Banks need to strengthen their capital base in terms of quality and quantity, and positive developments have already been seen in this direction. However, the relatively weak capital adequacy positions of certain non-systemic banks are a source of concern.

Marginal rise in non-performing loans in the first quarter of 2021 – A further increase is expected, due to the pandemic – The activation of the new bankruptcy code is a positive development

The stock of NPLs, after declining in 2020, mainly through the sales of loans under the Hellenic Asset Protection Scheme (HAPS) providing Greek State guarantees for NPL securitisations, increased marginally in the first quarter of 2021 to €47.3 billion at end-March 2021. The NPL ratio to total loans remained high (30.3%) at end-March 2021, about twelve times the respective ratio for euro area banks under the direct supervision of the Single Supervisory Mechanism.

The ongoing pandemic and the withdrawal of support measures are expected to worsen the financial condition of certain businesses and households hit by the pandemic, thereby leading to new NPLs. Thus, banks need to reassess the adequacy of their provisions for credit risk, in particular the repayment capacity of borrowers hit by the pandemic, given that the government support measures mask the true picture.

Meanwhile, banks, especially the systemic ones, are pursuing more aggressive NPL reduction policies. As a result, the system-wide NPL ratio could fall to a single-digit level by end-2022, although certain mostly non-systemic banks do not appear to be keeping up with the overall pace of NPL reduction. Moreover, the new bankruptcy code came into effect on 1 June 2021. This is expected to help improve bank asset quality.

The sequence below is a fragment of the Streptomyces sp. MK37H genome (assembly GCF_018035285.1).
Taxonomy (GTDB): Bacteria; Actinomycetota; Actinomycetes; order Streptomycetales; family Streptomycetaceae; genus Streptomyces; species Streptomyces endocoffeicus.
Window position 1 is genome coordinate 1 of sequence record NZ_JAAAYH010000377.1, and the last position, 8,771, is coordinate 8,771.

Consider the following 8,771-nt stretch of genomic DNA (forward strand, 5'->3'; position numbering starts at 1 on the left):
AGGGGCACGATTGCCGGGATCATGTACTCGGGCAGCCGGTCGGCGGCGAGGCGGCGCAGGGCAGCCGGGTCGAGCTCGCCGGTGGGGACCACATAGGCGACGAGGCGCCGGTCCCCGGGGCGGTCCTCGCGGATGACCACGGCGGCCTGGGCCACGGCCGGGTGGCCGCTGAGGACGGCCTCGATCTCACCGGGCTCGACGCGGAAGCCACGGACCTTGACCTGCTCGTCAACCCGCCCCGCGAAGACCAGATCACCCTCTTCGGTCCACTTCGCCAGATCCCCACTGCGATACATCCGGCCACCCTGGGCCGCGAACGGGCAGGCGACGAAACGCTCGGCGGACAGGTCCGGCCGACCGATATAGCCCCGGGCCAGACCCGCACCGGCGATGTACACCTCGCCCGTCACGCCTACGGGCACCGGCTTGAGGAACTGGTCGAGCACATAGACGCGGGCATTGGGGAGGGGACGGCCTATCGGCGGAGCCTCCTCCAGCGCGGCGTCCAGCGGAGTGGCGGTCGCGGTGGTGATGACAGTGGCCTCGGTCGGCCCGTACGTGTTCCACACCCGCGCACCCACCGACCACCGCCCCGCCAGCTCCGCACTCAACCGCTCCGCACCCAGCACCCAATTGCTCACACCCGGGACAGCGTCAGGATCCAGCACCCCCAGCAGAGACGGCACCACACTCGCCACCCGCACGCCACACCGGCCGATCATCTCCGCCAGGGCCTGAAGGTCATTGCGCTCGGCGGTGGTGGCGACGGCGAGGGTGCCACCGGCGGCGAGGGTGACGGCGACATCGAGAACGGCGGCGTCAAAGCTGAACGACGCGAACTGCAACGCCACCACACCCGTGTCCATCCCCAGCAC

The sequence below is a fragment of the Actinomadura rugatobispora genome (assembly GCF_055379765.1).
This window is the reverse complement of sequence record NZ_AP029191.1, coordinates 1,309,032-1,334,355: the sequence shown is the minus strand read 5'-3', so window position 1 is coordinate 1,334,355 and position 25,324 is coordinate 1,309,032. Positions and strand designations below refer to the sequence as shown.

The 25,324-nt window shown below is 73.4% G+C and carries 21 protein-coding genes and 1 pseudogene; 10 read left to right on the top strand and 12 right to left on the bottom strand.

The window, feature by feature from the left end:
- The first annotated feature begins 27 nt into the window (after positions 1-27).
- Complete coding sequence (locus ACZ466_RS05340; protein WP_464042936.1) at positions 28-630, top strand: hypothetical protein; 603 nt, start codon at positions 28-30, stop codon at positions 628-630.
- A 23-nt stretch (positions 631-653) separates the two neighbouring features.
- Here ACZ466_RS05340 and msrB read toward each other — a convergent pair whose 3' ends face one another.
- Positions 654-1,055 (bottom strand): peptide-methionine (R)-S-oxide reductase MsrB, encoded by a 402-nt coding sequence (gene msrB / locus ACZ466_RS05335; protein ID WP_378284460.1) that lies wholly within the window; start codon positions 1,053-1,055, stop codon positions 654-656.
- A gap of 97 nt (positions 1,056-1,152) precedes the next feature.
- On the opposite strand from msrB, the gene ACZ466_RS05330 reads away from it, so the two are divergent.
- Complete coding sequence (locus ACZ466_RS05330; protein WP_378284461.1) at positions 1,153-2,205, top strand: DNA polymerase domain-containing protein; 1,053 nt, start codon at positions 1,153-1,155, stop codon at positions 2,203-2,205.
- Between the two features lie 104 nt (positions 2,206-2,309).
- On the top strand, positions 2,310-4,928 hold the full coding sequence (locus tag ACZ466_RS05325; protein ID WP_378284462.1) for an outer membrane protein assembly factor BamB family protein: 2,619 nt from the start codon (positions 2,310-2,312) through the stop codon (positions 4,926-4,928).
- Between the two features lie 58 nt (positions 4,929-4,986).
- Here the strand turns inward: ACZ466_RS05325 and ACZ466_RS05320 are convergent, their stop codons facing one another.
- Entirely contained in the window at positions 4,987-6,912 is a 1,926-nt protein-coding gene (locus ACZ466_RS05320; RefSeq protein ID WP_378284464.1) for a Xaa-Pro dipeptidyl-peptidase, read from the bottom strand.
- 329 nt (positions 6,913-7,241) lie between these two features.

The Greek economy still faces significant challenges in the short and the medium-to-long term. In the short term, the primary challenges are to contain the pandemic and get the economy back on a solid growth trajectory.

Turning to the medium-to-long term horizon, the pandemic has brought about new challenges and has exacerbated pre-existing macroeconomic imbalances, associated with chronic weaknesses of the Greek economy. These challenges are the following:

• The re-emergence of the twin deficits, along with a private and public debt overhang, increases the risks and could hamper the achievement of the objectives set in the National Recovery and Resilience Plan.

• A possible termination of the ECB’s Pandemic Emergency Purchase Programme before the Greek economy regains investment grade could result in upward pressure on Greek government borrowing costs.

• Banks are still burdened by a high stock of NPLs, which is expected to increase further when the support measures are withdrawn. Moreover, banks’ capital base is expected to weaken further as a result of the current NPL reduction policies.

• The structural competitiveness of the Greek economy remains comparatively low, despite improving in certain sectors.